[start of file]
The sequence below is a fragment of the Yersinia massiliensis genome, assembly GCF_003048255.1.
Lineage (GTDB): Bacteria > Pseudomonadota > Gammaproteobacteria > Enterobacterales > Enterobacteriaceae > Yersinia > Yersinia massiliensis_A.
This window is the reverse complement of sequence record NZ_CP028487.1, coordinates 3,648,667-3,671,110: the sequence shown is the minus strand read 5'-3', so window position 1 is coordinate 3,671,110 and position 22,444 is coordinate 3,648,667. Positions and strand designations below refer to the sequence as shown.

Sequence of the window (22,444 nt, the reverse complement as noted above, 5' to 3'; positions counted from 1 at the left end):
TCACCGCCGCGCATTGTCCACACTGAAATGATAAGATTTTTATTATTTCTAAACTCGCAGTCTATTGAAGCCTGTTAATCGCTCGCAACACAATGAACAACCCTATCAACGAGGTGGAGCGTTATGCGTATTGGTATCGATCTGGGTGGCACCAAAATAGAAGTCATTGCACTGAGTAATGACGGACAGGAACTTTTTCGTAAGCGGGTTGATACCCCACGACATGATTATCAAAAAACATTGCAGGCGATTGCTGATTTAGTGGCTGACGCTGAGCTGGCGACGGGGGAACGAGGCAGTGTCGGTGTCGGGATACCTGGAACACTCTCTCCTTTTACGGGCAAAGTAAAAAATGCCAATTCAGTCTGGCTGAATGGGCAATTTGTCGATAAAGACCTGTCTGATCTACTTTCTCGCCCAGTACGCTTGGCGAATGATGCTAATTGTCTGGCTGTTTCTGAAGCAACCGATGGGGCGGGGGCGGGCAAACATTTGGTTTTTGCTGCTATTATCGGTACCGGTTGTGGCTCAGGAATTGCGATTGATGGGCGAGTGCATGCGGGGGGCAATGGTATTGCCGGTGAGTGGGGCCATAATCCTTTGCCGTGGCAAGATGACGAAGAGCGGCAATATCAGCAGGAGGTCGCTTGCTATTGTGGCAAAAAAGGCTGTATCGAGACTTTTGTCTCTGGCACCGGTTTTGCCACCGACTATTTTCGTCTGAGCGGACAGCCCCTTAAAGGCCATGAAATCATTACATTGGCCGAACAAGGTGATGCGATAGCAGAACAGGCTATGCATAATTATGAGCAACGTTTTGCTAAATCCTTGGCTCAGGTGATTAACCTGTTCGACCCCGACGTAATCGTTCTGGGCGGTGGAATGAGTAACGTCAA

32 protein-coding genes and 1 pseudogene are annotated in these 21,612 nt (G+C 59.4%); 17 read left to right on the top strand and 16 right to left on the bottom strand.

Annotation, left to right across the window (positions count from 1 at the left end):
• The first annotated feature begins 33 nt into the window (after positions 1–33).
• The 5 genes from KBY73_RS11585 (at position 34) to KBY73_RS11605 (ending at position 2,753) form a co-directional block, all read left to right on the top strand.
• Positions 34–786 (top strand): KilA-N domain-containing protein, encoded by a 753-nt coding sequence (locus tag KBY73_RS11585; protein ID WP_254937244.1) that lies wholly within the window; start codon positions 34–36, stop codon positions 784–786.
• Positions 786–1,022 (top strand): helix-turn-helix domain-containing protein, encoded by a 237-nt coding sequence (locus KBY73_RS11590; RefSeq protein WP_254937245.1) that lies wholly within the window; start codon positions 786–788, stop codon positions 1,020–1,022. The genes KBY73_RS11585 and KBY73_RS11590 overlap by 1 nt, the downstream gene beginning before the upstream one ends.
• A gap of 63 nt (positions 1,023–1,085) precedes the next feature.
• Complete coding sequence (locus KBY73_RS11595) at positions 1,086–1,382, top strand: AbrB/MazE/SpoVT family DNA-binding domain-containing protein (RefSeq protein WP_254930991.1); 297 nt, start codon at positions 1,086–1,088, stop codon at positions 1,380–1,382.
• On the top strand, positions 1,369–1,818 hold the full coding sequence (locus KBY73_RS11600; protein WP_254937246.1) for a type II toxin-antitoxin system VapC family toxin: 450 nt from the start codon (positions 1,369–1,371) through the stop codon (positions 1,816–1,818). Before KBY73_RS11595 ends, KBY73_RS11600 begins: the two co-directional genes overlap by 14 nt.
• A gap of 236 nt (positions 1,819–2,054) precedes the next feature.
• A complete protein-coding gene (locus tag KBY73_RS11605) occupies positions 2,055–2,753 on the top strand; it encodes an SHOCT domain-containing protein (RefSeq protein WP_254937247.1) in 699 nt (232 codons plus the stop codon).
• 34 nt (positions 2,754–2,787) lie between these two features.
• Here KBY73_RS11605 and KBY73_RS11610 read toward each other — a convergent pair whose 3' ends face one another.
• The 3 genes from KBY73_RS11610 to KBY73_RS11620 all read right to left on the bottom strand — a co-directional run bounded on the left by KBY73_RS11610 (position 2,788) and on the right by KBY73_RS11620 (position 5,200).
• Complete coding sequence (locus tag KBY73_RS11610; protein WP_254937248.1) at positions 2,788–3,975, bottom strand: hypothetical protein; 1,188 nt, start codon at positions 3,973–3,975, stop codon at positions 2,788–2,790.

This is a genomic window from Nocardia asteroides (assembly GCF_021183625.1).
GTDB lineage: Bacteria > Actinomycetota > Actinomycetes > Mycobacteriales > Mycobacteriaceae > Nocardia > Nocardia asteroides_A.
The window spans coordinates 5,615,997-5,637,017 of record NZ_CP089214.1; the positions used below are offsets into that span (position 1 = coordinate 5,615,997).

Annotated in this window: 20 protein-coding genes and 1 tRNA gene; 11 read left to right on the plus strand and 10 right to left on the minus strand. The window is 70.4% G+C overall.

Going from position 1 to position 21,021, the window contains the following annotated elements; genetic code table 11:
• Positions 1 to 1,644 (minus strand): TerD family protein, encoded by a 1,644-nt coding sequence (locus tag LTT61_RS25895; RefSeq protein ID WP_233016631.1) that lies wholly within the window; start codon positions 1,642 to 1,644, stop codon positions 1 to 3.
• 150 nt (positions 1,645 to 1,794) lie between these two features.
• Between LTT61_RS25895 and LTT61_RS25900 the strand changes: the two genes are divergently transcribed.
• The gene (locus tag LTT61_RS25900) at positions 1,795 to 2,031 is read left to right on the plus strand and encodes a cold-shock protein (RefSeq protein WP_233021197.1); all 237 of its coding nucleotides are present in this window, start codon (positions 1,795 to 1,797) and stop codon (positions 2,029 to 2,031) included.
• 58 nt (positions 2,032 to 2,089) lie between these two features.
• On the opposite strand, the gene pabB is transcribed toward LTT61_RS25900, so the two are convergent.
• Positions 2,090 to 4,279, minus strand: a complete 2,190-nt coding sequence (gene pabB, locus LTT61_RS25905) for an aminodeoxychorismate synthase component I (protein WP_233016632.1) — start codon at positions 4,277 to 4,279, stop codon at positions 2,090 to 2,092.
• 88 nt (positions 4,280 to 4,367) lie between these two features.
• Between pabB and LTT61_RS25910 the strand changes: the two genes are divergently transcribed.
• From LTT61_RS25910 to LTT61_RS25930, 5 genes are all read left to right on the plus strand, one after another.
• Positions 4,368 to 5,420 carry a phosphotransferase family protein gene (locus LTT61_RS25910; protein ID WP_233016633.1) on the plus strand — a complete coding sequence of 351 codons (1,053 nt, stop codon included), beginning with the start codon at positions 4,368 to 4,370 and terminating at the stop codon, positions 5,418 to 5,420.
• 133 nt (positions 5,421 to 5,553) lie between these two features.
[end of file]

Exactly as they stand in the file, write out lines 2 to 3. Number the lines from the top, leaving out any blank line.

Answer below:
Lineage (GTDB): Bacteria > Pseudomonadota > Gammaproteobacteria > Enterobacterales > Enterobacteriaceae > Yersinia > Yersinia massiliensis_A.
This window is the reverse complement of sequence record NZ_CP028487.1, coordinates 3,648,667-3,671,110: the sequence shown is the minus strand read 5'-3', so window position 1 is coordinate 3,671,110 and position 22,444 is coordinate 3,648,667. Positions and strand designations below refer to the sequence as shown.